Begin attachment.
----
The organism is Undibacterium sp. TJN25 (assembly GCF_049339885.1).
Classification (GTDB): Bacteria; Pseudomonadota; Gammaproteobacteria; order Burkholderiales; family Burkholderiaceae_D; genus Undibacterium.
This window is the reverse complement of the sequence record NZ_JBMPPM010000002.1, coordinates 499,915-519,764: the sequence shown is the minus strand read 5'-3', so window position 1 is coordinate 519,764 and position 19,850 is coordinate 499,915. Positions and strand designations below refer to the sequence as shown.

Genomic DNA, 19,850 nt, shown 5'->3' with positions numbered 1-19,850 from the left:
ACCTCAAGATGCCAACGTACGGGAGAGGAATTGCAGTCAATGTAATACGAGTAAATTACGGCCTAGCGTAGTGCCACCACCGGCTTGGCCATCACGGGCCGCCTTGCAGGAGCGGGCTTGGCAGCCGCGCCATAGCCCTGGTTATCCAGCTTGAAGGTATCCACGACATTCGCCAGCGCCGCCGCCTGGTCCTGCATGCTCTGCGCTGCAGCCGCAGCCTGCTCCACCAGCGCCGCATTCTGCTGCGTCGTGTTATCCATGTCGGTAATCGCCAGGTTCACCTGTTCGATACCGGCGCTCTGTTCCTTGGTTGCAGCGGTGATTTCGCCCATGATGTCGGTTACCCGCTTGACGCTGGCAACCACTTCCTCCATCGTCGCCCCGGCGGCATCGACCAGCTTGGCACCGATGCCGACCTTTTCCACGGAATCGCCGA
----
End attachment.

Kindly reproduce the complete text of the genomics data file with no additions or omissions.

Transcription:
The organism is Undibacterium sp. TJN25 (assembly GCF_049339885.1).
Classification (GTDB): Bacteria; Pseudomonadota; Gammaproteobacteria; order Burkholderiales; family Burkholderiaceae_D; genus Undibacterium.
This window is the reverse complement of the sequence record NZ_JBMPPM010000002.1, coordinates 499,915-519,764: the sequence shown is the minus strand read 5'-3', so window position 1 is coordinate 519,764 and position 19,850 is coordinate 499,915. Positions and strand designations below refer to the sequence as shown.

Genomic DNA, 19,850 nt, shown 5'->3' with positions numbered 1-19,850 from the left:
ACCTCAAGATGCCAACGTACGGGAGAGGAATTGCAGTCAATGTAATACGAGTAAATTACGGCCTAGCGTAGTGCCACCACCGGCTTGGCCATCACGGGCCGCCTTGCAGGAGCGGGCTTGGCAGCCGCGCCATAGCCCTGGTTATCCAGCTTGAAGGTATCCACGACATTCGCCAGCGCCGCCGCCTGGTCCTGCATGCTCTGCGCTGCAGCCGCAGCCTGCTCCACCAGCGCCGCATTCTGCTGCGTCGTGTTATCCATGTCGGTAATCGCCAGGTTCACCTGTTCGATACCGGCGCTCTGTTCCTTGGTTGCAGCGGTGATTTCGCCCATGATGTCGGTTACCCGCTTGACGCTGGCAACCACTTCCTCCATCGTCGCCCCGGCGGCATCGACCAGCTTGGCACCGATGCCGACCTTTTCCACGGAATCGCCGA